• Consider bowel decompression with a nasogastric tube
  • Assess and manage sepsis
  • Intravenous fluid resuscitation
  • Intravenous antibiotics (broad-spectrum cover is recommended as first-line, such as cefotaxime and metronidazole)
  • Circulatory support and ventilation may be required

Surgical management

Surgical management is required in 20-50% of cases.2

According to the modified Bell’s staging criteria, the main indication for surgical intervention is evidence of perforation. A laparotomy is carried out to remove the perforated and necrotic bowel from the abdomen.5


General complications of NEC include:3

  • Bowel perforation
  • Disseminated intravascular coagulation
  • Sepsis
  • Adverse neurodevelopmental outcomes (especially in infants who undergo surgery)

Post-operative complications of NEC include:3

  • Short bowel syndrome
  • Formation of intestinal strictures
  • Enterocolic fistulae
  • Abscess formation

In infants who undergo surgery for NEC, a 29% post-surgical mortality rate has been reported at one year.12

Key points

  • NEC is the most common surgical emergency in the neonatal period.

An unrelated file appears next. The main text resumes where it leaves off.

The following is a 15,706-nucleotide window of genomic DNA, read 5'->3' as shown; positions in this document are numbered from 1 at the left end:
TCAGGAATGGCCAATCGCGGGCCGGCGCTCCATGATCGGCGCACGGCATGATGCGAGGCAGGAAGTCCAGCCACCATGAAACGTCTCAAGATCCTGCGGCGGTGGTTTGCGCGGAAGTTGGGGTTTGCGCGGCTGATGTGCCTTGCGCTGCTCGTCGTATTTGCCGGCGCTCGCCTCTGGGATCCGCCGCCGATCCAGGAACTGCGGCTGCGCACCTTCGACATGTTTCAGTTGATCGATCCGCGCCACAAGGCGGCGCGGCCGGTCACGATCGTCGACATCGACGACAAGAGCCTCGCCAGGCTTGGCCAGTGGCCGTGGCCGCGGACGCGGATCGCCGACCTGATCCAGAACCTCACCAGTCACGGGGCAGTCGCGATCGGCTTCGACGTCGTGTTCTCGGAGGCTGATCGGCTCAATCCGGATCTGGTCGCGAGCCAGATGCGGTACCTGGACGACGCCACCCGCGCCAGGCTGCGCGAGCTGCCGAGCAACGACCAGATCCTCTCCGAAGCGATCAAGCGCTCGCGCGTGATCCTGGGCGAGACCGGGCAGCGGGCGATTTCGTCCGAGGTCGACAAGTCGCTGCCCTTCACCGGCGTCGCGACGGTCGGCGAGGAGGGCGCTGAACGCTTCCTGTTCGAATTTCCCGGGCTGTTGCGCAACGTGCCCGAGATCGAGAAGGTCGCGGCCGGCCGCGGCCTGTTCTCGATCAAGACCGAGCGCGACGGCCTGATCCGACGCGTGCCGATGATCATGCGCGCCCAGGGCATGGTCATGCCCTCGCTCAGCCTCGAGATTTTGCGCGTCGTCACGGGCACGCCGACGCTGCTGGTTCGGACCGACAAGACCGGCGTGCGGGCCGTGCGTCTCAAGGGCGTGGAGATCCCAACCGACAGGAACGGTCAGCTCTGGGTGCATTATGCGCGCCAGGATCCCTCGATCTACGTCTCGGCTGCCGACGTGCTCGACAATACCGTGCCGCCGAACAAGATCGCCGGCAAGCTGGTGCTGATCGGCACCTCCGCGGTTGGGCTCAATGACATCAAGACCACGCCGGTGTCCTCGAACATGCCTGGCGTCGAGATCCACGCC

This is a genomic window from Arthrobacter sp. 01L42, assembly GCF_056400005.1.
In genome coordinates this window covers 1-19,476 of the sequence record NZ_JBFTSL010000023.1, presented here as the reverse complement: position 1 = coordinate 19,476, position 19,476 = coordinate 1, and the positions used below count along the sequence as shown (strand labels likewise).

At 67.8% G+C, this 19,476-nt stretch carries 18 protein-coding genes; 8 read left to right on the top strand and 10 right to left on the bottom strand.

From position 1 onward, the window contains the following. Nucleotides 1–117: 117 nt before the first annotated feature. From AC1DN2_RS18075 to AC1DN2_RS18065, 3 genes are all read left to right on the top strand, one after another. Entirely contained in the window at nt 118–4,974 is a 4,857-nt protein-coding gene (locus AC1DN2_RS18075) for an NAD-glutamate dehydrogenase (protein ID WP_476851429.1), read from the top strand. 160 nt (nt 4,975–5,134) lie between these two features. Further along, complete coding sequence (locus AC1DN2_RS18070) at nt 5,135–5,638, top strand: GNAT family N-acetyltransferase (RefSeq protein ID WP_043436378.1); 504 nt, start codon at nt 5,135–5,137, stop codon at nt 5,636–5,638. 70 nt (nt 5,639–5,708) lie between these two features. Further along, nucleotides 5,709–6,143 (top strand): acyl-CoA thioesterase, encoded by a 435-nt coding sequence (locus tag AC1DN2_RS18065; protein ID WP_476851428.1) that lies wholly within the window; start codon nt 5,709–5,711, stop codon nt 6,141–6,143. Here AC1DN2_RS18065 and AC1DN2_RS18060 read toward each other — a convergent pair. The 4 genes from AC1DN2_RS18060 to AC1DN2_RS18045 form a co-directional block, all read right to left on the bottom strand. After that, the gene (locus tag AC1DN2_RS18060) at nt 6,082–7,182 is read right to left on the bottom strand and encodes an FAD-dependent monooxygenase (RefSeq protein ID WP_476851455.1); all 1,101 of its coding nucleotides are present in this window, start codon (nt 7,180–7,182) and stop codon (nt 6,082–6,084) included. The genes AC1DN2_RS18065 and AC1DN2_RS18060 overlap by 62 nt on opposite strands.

• It is most common in underweight, pre-term infantsΒ (<32 weeks) fed with cow’s milk formula.
  • NEC presents with blood in the stool, problems with feeding and abdominal distension.
  • These infants need urgent surgical review and to be made nil by mouth.
  • ApproximatelyΒ one in four infants who develop NEC will require surgery


Dr Amanda Gilbert

Paediatric trainee


Dr Chris Jefferies


  1. Great Ormond Street Hospital for Children. Necrotising Enterocolitis. Published July 2016. Available from: [LINK]
  2. Shaffner. Roger’s Handbook of Paediatric Intensive Care. Published 2016.
  3. Patient UK. Necrotising Enterocolitis. Published 2016. Available from: [LINK]
  4. Barry. Paediatric Intensive Care. Published 2010.
  5. National Institute for Health and Care Excellence. NG143: Traffic light system for identifying risk of serious illness. Published 2019. Available from: [LINK]
  6. NICE. Quality Standard 75: Neonatal Infection. Published 2014. Available from: [LINK]
  7. Patient UK. Intussusception in Children. Published 2016. Available from: [LINK]
  8. Patient UK. Hirschsprung’s Disease. Published 2018. Available from: [LINK]
  9. Coggins et al. Infectious Causes of Necrotizing Enterocolitis. Clin Perinatol. Published 2015. Available from: [LINK]
  10. Lissauer. Illustrated Textbook of Paediatrics. Published 2018.
  11. Radiopedia. Rigler sign. Published 2020. Available from: [LINK]
  12. Allin et al. One-year outcomes following surgery for necrotising enterocolitis: a UK-wide cohort study. ADC Fetal & Neonatal Edition. Published 2017. Available from: [LINK]
  13. Figure 1. WikiRad. X-ray of an infant with necrotizing enterocolitis. License: [CC BY-SA]. Available from: [LINK].